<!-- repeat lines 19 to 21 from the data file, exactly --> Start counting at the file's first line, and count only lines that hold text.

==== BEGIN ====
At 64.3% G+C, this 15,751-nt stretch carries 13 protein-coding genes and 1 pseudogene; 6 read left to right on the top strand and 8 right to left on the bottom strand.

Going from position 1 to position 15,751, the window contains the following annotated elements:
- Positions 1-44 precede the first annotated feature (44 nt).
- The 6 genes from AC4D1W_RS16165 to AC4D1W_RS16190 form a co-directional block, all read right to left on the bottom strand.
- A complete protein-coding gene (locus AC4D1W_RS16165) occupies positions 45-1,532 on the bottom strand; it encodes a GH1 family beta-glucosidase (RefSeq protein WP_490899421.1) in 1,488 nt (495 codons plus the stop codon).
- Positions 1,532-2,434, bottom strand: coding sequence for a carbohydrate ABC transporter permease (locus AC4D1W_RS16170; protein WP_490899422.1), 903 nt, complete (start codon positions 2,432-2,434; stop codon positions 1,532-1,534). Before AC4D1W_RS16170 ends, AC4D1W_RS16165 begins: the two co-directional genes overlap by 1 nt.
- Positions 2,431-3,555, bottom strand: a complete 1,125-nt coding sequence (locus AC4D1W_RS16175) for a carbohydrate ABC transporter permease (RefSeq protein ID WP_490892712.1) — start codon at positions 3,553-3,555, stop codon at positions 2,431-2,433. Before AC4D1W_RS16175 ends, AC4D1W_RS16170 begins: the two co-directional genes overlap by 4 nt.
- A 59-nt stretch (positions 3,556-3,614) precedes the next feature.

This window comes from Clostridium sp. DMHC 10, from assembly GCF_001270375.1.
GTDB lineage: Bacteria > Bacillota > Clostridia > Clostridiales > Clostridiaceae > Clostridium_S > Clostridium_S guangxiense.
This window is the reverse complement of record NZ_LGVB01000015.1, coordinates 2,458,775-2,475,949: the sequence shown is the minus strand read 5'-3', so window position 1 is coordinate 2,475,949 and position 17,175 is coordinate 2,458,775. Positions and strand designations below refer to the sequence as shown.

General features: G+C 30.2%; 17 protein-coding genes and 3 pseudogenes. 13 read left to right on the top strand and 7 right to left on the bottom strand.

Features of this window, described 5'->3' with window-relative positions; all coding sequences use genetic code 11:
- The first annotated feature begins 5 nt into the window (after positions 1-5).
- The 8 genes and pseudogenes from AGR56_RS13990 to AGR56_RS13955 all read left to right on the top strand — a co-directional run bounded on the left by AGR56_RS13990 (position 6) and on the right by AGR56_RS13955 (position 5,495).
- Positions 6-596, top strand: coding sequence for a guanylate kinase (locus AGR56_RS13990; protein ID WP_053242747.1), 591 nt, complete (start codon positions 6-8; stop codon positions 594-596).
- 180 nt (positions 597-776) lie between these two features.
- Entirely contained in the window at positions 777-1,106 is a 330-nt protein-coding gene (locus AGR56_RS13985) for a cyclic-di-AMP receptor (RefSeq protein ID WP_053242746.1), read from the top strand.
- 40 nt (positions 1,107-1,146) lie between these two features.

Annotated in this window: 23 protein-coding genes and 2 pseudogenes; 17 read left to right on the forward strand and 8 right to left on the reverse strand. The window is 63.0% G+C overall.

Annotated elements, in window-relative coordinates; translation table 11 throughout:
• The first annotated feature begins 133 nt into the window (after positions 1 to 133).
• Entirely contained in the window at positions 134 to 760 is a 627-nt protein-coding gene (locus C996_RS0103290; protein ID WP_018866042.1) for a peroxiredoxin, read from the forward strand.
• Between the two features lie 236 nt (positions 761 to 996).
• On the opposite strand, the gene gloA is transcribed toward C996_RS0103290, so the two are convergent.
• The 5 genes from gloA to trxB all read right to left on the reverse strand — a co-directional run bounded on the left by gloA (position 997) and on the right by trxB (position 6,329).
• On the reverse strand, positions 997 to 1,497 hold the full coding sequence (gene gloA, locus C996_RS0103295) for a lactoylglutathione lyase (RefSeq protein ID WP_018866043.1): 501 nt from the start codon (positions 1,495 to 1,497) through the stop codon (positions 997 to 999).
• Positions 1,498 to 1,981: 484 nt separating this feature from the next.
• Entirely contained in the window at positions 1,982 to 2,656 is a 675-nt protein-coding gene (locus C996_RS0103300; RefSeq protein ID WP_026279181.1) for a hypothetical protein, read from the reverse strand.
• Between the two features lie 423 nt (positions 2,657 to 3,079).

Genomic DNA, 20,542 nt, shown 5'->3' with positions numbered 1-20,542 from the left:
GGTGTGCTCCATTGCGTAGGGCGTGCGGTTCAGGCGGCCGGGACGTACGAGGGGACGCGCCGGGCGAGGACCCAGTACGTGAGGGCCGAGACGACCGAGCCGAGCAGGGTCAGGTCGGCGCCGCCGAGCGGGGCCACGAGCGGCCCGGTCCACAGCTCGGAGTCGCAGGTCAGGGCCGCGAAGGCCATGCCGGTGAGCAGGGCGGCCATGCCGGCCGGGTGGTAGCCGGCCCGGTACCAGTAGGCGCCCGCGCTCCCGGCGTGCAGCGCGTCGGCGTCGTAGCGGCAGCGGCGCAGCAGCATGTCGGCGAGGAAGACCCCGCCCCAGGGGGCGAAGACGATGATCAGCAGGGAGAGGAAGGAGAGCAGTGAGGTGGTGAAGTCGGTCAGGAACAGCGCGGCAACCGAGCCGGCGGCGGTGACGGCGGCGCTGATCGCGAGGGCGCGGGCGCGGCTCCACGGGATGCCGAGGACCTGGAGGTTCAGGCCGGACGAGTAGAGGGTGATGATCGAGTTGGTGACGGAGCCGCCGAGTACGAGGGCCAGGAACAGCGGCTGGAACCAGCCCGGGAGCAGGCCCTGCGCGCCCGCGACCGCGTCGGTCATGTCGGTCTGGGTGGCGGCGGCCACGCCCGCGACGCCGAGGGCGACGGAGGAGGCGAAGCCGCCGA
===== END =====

- 40 nt (positions 1,107-1,146) lie between these two features.

Annotated in this window: 23 protein-coding genes and 2 pseudogenes; 17 read left to right on the forward strand and 8 right to left on the reverse strand. The window is 63.0% G+C overall.

Annotated elements, in window-relative coordinates; translation table 11 throughout: